Solidarity Without Discrimination
The Humanitarian Law Center (HLC) is strongly supporting the state authorities’ involvement in repairing the consequences of the recent natural disasters and providing support for the endangered citizens in these areas. At the same time, the HLC would like these institutions, the Republic of Serbia Government in particular, to express the same level of solidarity with the Bosniak citizens of Serbia, who live at the territory of the Priboj Municipality. In late 1992 and early 1993 they were victims of persecution carried out by the then Yugoslav Army (VJ), and because of this, they are still forced to live away from their homes.
As a reminder, we would like to say that the villages located at the border between Serbia, BiH, and Montenegro (Kukurovići, Živinice, Zaostro, Milanovići, Slavotići, Sjeverin, etc.) were mostly inhabited by Muslim citizens. During the armed conflict in BiH, many VJ reserve units were stationed along the border with this republic. According to the statements given by the residents of this village, on 8 May 1992, the VJ Užice Corps was situated in this area. At that time, there were many cases of unauthorised searches of houses, physical mistreatment, and shootings at the residents’ houses for no reason. At the same time, the Republic of Srpska Army units had unrestricted access to this area where they intimidated local population.
The events in the village of Kukurevići give the best description of the persecuted Bosniaks’ fate. Three Yugoslav Army camps were located around this village: at the Mustafin grob Hill, in the Kukurovići Elementary School, and Montenegrin village of Poblaće. According to one Kukurovići resident’s statement, in the afternoon of 18 February 1993, the village was attacked with the infantry weaponry from the direction of these three military camps. The residents of this village were forced, because of this attack, to leave the village and head to Pljevlja. When they were leaving the village, they could see that several houses were already set on fire. Two days after the attack, some of the residents returned to the village. Then, they saw that all houses were set on fire (a total of 37 houses). One of the people who returned was Džafer Kaltak who entered his neighbour Mušan Husović’s house and found his corps in the house, along with the corps of his unwedded wife, Fatima Sarač. After that, Džafer found Uzeir Bulut’s corps in his house.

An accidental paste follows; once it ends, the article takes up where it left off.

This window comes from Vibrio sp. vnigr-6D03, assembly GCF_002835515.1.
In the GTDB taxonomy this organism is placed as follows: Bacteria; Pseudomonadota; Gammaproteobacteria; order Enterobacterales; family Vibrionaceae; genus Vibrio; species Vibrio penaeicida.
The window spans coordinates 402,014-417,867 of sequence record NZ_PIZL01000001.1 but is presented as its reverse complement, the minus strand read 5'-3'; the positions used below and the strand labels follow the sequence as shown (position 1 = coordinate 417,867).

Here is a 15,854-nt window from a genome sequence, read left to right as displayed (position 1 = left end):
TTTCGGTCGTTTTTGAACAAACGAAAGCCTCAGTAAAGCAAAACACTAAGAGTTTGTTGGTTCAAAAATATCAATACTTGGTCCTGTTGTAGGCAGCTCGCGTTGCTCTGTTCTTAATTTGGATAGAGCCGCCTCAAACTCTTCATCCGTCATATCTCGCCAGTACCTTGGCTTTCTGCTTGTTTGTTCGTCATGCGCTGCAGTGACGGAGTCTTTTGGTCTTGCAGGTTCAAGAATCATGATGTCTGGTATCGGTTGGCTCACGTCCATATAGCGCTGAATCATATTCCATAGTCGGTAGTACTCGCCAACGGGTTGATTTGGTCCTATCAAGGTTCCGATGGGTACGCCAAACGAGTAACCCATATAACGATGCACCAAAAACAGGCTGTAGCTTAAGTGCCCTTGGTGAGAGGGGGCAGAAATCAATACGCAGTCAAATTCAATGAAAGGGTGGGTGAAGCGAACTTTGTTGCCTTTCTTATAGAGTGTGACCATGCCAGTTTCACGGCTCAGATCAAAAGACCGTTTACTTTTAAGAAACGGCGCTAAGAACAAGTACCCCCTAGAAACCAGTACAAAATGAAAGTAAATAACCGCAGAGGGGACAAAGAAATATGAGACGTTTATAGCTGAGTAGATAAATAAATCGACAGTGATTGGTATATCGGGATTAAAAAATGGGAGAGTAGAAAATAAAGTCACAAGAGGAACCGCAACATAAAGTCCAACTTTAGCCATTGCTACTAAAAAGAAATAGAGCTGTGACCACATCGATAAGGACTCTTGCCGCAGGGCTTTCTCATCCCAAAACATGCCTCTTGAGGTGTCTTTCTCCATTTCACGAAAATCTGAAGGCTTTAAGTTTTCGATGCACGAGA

We are underlining that the destruction of these villages and the persecution of the citizens could not be considered a consequence of war because it is well known that VJ was never in the armed conflict with the Republic of Srpska Army, which was situated in BiH, along the border with the FRY. Old people, who were mostly the residents of the aforementioned villages, today live in Prijepolje, Priboj, and Pljevlja beyond every level of human dignity and without any support of the state – which even refused to give them a status of displaced persons.
The HLC is demanding that relevant institutions in the Republic of Serbia express solidarity with these people, who have been living for 13 years away from their homes, and enable them to return home. The HLC is completely supporting the recent Prime Minister Vojislav Koštunica’s statement that “every person who lost a home, shall be provided with another one”, but this should be applied to all citizens of Serbia, regardless of their ethnic background and the fact who is responsible because they lost their homes.